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Eight investment banks embrace Markit viral messaging revolution

Philip Stafford
John Lamb | Digital Vision | Getty Images

Eight of the world's largest investment banks will Monday launch their most ambitious assault on Bloomberg's grip on daily communications in financial markets with the start of free viral messaging service.

Markit, the U.K. data provider, will operate an industry-wide central directory switchboard to connect the messaging systems of Thomson Reuters, Goldman Sachs, Deutsche Bank, Citigroup, Credit Suisse, Barclays, JPMorgan Chase, Morgan Stanley, Bank of America Merrill Lynch and interdealer broker GFI Group.

Instant messaging on private networks has become one of the principal ways participants in financial markets swap the daily information that drive trading.

Trails of incriminating messages played a central role in the cases brought against financial institutions by U.S. and U.K. authorities for attempted manipulation of Libor, the interest rate benchmark.

Yet most systems operate independently. The move to connect up the fragmented market of separate chat messaging systems into a free viral community comes as financial services companies increasingly explore ways to share ever-rising IT costs and compliance requirements.

"This is about helping our customers find new counterparties and unearth new business opportunities whilst reducing complexity," said David Craig, president of Financial and Risk at Thomson Reuters.

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However, it is also expected to put pressure on Bloomberg, the U.S. financial data provider, whose distinctive, secure but expensive black terminals dominate chat around the world's financial markets. Embedding it on the Bloomberg terminal has played a key role in the U.S. group's rise in the last 20 years as it predates many internet-based alternatives.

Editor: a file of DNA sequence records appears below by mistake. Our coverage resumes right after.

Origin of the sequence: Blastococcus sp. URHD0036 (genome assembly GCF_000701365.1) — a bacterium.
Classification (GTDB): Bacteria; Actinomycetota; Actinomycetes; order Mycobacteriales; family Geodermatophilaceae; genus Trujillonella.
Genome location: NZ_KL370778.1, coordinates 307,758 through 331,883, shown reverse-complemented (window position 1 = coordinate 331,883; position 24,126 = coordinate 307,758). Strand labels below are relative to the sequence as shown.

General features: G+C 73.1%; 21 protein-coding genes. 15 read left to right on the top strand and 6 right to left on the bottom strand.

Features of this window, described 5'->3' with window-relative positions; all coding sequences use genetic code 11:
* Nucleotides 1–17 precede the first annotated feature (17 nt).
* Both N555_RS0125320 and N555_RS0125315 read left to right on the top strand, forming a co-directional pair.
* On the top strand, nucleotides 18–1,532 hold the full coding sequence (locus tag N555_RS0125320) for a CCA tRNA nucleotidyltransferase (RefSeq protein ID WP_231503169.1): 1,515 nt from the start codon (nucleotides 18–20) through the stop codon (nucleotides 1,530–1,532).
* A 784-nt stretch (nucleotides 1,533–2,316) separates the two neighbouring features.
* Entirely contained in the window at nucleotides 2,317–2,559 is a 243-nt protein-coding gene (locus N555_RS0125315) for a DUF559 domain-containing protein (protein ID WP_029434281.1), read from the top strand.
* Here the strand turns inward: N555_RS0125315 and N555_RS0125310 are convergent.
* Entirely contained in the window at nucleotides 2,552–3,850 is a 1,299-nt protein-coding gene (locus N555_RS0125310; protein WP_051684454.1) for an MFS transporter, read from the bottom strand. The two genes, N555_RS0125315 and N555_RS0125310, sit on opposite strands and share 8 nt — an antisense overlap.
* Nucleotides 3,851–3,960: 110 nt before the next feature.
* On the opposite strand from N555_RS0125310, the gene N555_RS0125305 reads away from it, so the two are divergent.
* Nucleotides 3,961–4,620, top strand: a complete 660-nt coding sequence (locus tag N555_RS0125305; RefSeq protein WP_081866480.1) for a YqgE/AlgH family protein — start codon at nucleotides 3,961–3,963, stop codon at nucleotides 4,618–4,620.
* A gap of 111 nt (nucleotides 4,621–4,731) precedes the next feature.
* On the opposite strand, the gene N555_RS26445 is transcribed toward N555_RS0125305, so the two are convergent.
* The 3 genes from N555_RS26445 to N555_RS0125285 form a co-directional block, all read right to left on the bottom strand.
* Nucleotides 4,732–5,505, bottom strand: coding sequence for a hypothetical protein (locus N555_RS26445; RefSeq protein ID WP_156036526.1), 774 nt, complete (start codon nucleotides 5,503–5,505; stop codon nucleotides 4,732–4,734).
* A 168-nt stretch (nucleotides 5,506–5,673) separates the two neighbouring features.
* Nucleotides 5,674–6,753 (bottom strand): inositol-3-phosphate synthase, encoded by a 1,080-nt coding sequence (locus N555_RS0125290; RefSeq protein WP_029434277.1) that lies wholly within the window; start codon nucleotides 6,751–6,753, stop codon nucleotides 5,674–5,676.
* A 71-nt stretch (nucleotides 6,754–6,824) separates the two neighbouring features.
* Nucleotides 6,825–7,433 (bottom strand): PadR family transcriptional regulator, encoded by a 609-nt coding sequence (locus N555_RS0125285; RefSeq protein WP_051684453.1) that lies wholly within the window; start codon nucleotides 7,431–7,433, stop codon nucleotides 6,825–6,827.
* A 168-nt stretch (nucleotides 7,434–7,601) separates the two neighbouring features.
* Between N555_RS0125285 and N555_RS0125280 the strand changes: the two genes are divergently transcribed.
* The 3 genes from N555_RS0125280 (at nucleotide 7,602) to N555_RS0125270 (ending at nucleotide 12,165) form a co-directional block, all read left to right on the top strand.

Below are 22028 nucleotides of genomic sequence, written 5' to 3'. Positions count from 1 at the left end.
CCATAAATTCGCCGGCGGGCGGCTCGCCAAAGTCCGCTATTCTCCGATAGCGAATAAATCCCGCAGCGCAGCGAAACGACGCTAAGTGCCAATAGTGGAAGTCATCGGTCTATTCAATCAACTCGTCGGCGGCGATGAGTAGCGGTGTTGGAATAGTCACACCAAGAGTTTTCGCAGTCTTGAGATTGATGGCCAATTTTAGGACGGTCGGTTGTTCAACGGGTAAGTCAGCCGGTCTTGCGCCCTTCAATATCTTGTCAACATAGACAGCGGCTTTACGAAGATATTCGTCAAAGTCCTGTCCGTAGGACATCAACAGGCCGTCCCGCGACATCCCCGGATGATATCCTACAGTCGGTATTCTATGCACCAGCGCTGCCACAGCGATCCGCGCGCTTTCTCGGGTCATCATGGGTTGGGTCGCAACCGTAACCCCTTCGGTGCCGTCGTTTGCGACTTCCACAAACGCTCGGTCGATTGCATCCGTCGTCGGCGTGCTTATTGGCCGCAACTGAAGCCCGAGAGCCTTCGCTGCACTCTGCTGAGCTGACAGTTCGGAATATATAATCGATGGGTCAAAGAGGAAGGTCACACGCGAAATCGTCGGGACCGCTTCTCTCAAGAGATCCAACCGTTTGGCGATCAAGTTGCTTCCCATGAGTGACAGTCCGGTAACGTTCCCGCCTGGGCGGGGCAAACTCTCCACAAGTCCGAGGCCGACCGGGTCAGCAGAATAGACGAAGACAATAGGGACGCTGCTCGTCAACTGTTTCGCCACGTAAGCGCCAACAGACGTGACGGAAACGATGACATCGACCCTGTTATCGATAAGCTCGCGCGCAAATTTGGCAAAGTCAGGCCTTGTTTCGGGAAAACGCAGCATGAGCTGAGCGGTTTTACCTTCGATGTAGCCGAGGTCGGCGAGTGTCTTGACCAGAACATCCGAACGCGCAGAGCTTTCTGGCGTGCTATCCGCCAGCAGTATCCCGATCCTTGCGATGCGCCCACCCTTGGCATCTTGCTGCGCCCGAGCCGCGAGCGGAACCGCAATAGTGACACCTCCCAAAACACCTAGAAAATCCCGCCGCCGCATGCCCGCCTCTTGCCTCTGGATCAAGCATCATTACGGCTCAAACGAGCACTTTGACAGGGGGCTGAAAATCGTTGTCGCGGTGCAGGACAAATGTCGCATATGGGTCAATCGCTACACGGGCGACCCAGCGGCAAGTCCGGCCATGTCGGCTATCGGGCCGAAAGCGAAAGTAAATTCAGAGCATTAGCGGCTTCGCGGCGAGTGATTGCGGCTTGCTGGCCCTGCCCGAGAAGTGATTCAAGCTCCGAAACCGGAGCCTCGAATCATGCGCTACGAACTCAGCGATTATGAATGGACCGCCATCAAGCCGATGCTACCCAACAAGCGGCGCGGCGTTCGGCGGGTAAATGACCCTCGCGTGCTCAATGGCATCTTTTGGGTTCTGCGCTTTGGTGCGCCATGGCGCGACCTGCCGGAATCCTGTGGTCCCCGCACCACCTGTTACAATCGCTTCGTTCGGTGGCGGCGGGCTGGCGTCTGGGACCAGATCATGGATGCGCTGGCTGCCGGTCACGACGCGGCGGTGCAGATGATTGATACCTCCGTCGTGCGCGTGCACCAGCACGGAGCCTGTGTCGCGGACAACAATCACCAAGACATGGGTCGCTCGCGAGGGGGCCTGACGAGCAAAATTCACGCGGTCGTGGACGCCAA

For some banks, the instant messaging and social network is the key reason for the annual $20,000 per terminal, earning it the description of "a very expensive Facebook".

"For some big banks, it's an incredibly expensive instant messaging device," said an executive at one market infrastructure company. "They're saying, 'we're spending $120 million a year on Bloomberg. That needs to come down'."

The Markit system will act as a central, vetted directory, allowing users to connect in rival banks without leaving their own secure, internal system. The U.K. group said only the sender and receiver could view messages while message content was never stored.

However, observers warn that the biggest obstacle will be creating a "network effect" – by which the value of a service increases as more people use it.

"What's significant is the number of companies that have committed to the platform," said Lance Uggla, chief executive of Markit. "We think it will be transformational." Mr Uggla said Markit was in talks with other financial institutions about joining and had approached Bloomberg, although no decision had yet been taken.

Markit is also trying to entice institutional investors, hedge funds and pension funds to join by offering incentives for early adopters.

"We work with dozens of dealers and today we rely on multiple systems to communicate," said Jim Toffey, head of e-markets at GFI Group. "The ability to use one platform to reach many customers is extremely valuable."

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